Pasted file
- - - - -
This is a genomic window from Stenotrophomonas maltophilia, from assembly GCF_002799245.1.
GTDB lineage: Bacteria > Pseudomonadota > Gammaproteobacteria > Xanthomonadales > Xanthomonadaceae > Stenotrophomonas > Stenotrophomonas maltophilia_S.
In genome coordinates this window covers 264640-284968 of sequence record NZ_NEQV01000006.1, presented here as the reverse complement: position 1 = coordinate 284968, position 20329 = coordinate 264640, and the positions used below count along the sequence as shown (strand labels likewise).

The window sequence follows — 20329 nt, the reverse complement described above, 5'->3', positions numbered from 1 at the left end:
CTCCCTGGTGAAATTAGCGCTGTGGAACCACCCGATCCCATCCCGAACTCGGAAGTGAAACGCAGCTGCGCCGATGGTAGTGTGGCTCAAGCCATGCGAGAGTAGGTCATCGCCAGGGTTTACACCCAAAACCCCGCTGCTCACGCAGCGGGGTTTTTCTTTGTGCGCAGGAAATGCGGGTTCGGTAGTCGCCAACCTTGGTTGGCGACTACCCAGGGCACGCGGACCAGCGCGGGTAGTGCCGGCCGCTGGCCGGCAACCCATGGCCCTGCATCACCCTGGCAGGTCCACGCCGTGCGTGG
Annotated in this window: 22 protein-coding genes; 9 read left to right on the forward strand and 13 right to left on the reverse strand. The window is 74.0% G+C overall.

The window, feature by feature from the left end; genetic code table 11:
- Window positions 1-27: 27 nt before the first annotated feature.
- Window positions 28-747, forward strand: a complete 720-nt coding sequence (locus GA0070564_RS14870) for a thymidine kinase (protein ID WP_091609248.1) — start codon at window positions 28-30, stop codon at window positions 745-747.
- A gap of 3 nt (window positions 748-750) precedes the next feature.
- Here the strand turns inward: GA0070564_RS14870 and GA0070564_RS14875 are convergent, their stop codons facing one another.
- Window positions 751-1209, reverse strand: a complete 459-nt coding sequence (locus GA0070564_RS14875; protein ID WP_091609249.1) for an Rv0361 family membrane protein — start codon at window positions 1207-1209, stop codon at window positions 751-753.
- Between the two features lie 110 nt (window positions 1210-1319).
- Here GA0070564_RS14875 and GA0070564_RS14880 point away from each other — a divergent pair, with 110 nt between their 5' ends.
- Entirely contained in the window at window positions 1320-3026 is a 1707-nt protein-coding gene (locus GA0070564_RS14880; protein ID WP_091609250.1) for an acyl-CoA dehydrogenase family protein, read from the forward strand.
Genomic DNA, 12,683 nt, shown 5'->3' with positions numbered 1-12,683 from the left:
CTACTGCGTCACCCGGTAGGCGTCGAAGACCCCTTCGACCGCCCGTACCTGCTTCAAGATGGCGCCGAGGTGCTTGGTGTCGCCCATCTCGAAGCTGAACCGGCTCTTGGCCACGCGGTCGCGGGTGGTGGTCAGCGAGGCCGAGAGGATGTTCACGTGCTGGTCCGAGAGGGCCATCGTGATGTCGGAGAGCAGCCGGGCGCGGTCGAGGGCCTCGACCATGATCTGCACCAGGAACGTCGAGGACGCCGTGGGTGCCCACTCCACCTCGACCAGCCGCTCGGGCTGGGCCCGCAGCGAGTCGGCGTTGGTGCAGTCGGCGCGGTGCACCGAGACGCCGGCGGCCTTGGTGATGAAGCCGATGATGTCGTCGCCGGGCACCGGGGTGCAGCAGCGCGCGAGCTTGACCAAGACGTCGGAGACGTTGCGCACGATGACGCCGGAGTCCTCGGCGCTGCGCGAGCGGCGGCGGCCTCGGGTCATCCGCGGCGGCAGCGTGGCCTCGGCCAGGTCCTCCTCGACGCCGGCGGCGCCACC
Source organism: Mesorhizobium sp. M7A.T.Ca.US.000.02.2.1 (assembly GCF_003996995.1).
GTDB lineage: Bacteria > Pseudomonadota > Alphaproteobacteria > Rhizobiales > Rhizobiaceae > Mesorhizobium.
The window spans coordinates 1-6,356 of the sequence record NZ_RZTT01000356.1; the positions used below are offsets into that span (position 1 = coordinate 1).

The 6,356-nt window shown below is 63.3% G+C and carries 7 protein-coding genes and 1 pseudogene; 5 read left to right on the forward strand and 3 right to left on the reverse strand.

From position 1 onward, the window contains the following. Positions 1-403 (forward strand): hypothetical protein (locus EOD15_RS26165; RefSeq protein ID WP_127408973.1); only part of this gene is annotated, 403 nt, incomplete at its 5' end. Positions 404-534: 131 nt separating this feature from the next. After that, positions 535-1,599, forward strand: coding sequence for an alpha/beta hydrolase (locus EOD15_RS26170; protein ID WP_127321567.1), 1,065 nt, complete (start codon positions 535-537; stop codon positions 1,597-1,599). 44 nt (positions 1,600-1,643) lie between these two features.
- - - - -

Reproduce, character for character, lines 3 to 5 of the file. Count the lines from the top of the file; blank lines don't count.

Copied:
In genome coordinates this window covers 264640-284968 of sequence record NZ_NEQV01000006.1, presented here as the reverse complement: position 1 = coordinate 284968, position 20329 = coordinate 264640, and the positions used below count along the sequence as shown (strand labels likewise).

The window sequence follows — 20329 nt, the reverse complement described above, 5'->3', positions numbered from 1 at the left end:
CTCCCTGGTGAAATTAGCGCTGTGGAACCACCCGATCCCATCCCGAACTCGGAAGTGAAACGCAGCTGCGCCGATGGTAGTGTGGCTCAAGCCATGCGAGAGTAGGTCATCGCCAGGGTTTACACCCAAAACCCCGCTGCTCACGCAGCGGGGTTTTTCTTTGTGCGCAGGAAATGCGGGTTCGGTAGTCGCCAACCTTGGTTGGCGACTACCCAGGGCACGCGGACCAGCGCGGGTAGTGCCGGCCGCTGGCCGGCAACCCATGGCCCTGCATCACCCTGGCAGGTCCACGCCGTGCGTGG